Canada’s Intellectual Property Firm

SAVE MONEY: File your multi-class applications in Canada now

Authored byPhilip Lapin

In this two-part series, we will discuss important strategies to consider before Canadian trademark law changes on June 17, 2019, including tips that could save you and your clients time and money, now and in the future.

As recently reported, Canadian trademark law will be overhauled on June 17, 2019 with many significant changes, both procedural and substantive, coming into effect.



Today, Canada does not have a mandatory classification system. The government fee to file a trademark application is $250 CAD whether the application lists one class or all 45 classes. In addition, the Canadian dollar is roughly equivalent to 0.75 USD/0.66 EUR, which provides a natural discount for foreign applicants.

However, when the law changes, there will be a fee per class introduced. Under the new law, the government filing fee will be $330 CAD for the first class and $100 CAD for each additional class. Accordingly, for an application listing goods and services in all 45 classes, the government filing fee will increase from $250 CAD today, to $4,730 CAD on June 17.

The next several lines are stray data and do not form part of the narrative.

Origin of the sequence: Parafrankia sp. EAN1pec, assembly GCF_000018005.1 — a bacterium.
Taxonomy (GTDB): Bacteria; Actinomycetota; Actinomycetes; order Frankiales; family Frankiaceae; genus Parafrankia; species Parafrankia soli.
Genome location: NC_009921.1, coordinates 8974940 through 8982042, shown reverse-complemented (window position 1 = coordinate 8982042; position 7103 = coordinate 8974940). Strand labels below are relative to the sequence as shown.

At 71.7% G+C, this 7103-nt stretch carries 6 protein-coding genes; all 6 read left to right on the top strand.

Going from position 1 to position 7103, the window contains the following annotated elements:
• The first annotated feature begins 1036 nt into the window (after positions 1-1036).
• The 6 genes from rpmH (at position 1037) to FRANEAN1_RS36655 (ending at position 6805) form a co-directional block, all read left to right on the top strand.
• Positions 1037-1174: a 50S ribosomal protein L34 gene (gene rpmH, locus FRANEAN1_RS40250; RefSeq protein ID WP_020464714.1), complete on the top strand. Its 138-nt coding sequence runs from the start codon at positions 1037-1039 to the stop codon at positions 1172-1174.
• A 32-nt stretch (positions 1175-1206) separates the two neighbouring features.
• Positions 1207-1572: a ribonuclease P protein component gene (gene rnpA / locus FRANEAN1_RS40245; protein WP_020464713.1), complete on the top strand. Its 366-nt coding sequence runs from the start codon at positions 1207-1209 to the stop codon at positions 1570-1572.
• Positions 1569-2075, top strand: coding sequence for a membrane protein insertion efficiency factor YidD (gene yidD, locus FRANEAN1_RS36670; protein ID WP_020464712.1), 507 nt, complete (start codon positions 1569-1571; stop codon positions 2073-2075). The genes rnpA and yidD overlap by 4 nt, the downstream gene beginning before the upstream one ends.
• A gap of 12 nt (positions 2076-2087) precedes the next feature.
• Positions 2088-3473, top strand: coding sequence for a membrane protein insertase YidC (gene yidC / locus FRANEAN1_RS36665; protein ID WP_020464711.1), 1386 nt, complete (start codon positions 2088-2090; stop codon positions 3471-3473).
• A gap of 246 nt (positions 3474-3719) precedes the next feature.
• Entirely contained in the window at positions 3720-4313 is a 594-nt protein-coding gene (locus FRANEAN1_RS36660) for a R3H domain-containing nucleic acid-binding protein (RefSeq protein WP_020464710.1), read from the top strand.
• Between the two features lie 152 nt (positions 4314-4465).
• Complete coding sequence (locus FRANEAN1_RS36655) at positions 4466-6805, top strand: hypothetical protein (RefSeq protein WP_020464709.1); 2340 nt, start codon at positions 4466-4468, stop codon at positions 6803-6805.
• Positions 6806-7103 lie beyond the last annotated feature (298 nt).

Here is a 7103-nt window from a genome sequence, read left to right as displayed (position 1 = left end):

TIP: To save money, brand owners should consider filing applications to register their marks now, before the new law comes into effect.



Moreover, under the new law, it will no longer be necessary to file a declaration of use. As a result, applications filed between now and June 17 are relatively cheap and can lead to registrations without the need to file a declaration of use or any specimens.

TIP: If brand owners have existing trademark applications or registrations, they might consider filing new applications for additional goods and/or services that might not currently be for sale.

With these two important changes to Canadian trademark law coming very soon, there is clearly a strong incentive to file multi-class applications now, before the law changes on June 17, 2019.

For further information, on the upcoming changes, please contactor a member of our Trademarks group.


The preceding is intended as a timely update on Canadian intellectual property and technology law. The content is informational only and does not constitute legal or professional advice. To obtain such advice, please communicate with our offices directly.